American Psycho**** (Almeida Theatre, 3 January 2014)

Posted: January 4, 2014 in Theatre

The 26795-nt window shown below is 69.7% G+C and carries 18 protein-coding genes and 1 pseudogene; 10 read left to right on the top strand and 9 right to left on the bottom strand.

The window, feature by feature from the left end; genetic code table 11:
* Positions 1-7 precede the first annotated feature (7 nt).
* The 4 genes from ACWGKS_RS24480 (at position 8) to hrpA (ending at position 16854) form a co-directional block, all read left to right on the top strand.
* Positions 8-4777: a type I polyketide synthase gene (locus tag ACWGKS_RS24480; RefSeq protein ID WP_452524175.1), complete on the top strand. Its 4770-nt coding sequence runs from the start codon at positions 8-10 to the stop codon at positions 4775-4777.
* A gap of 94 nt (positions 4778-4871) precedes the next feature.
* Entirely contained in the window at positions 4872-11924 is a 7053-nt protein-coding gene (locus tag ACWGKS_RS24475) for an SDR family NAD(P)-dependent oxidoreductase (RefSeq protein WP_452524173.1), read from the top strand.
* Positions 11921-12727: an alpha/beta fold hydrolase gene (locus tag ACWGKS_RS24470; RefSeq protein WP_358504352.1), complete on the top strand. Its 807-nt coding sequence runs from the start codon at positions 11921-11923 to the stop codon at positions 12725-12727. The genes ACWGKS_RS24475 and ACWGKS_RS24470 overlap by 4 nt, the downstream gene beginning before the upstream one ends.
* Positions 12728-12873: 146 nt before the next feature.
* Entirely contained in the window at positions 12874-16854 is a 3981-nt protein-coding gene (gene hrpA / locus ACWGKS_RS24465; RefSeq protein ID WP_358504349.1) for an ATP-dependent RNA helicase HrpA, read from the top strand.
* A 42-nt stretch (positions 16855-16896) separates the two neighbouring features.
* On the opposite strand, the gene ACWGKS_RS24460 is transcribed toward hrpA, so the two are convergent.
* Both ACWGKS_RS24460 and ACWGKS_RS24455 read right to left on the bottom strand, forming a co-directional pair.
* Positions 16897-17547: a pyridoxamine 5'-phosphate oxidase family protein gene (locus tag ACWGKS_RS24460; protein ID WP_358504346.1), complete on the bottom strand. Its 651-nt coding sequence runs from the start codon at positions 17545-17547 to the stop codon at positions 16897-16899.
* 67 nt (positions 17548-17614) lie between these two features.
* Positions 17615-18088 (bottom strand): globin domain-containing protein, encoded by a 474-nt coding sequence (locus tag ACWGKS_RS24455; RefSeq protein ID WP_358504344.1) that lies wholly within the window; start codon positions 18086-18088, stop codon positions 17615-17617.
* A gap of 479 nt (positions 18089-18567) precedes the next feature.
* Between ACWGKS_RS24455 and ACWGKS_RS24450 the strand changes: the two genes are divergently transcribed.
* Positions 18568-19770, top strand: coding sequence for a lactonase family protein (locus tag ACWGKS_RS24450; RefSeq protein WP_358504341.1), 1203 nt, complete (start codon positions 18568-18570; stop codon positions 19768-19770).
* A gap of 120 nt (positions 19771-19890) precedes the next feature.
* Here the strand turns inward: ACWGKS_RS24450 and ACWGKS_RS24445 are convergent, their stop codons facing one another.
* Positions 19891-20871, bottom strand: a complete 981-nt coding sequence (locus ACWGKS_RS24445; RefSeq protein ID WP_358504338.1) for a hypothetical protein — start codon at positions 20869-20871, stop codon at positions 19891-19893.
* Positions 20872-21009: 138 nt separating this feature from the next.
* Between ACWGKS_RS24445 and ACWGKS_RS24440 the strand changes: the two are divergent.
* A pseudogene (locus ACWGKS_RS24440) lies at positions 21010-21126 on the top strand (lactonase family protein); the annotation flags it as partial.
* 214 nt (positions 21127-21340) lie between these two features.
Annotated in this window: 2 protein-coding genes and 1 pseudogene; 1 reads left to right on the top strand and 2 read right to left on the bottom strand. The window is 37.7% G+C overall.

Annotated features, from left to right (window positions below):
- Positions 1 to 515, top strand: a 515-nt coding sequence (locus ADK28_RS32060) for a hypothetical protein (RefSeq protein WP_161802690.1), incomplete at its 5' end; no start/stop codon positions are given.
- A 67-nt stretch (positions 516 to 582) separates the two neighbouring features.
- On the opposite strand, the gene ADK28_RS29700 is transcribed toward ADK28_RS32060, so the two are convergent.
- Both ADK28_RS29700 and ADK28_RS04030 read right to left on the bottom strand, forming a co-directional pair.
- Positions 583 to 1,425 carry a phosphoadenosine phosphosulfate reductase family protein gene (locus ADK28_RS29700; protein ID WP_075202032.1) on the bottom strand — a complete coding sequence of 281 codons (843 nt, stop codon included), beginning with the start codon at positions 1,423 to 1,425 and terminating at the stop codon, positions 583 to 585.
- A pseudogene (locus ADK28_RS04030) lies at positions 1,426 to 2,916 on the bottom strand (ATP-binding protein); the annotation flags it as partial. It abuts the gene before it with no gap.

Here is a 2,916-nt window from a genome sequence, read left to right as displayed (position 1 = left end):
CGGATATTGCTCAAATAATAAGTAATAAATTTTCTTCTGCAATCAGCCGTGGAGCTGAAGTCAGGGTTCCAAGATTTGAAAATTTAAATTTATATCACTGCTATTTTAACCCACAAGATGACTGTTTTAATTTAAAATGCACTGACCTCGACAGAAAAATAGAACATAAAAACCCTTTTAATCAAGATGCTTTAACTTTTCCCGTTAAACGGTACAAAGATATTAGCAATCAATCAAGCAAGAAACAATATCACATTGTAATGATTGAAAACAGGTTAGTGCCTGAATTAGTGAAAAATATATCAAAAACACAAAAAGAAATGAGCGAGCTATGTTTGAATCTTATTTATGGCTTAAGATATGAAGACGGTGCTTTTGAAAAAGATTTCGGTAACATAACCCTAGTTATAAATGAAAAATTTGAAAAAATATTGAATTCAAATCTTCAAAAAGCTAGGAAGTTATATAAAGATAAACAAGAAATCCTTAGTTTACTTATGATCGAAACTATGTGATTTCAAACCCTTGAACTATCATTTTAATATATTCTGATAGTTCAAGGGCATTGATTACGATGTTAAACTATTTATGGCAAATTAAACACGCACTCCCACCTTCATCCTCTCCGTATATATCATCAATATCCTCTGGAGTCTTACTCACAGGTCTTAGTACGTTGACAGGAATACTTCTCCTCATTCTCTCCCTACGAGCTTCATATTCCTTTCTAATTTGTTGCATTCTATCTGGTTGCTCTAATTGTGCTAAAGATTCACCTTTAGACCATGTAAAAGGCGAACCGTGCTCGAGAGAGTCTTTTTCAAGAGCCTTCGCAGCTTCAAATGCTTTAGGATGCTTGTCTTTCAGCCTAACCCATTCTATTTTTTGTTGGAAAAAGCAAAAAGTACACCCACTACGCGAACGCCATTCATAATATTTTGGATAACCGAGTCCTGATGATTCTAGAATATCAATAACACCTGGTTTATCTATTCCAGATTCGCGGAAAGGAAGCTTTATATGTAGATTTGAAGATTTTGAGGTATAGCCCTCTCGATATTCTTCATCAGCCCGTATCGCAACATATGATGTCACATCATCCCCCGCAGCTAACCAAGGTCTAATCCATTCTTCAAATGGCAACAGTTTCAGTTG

photo-82Seeing VCRs and Sony Walkmans paraded as treasured possessions in Rupert Goold’s musical version of Brett Easton Ellis’s modern classic tale of 1980s New York reminds us how fleeting such fads can be. A quarter of a century later, they are replaced by smart phones, streaming, social media, etc, but nothing that really matters seems to have changed at all and none of the lessons seem to have been learned.  The lyrics of one of the songs protests that the story is not an allegory, but it is exactly that, satirising city lifestyles and weaving in existentialist themes. The main characters’ working lives are driven by greed, status and materialism; their social lives are fuelled by lust, drugs and alcohol. The first half of the show devotes itself to demonstrating the emptiness of all this and, although it is generally entertaining, it eventually runs out of different ways to hammer home the same point. However, the central character, Patrick Bateman, has long been obsessed with grizzly serial murderers and, once he begins to emulate his heroes, things really get moving. The first half ends with the first splattering of blood and what follows after the interval is infinitely better. Robert Aguirre-Sacasa’s book serves the story, but lacks consistent wit. Similarly, Duncan Sheik’s pop/rock score and lyrics are functional but unmemorable, their shortcomings being highlighted by half a dozen 80s classics which are imported. Therefore, this show needs outstanding staging and performances to lift it above the ordinary and it gets both. The minimalist set design allows for freedom of movement and rapidly changing projections, whilst two revolves help to provide slick progress throughout. The show’s best scene is a dazzling song and dance routine in which Bateman goes on a murderous rampage, slaughtering the entire chorus line. As Bateman, Matt Smith is star casting, obviously, but he is absolutely terrific, showing an awesome stage presence and he can almost sing. He manages to convince equally  as a cold, ruthless killer and as a lost and lonely man who has never been able to make anyone happy, not even himself. He believes that he is not really alive, but shows that he is struggling to become so when reaching out to his loyal and besotted PA (beautifully played by Cassandra Compton). This relationship is genuinely touching and it gives the show its emotional heart. All the other performances are top class and it matters little that there are few real singers. This show is packed with original ideas, it plays around with conventions of musical theatre and kicks out many of the tired cliches. Refreshingly different.

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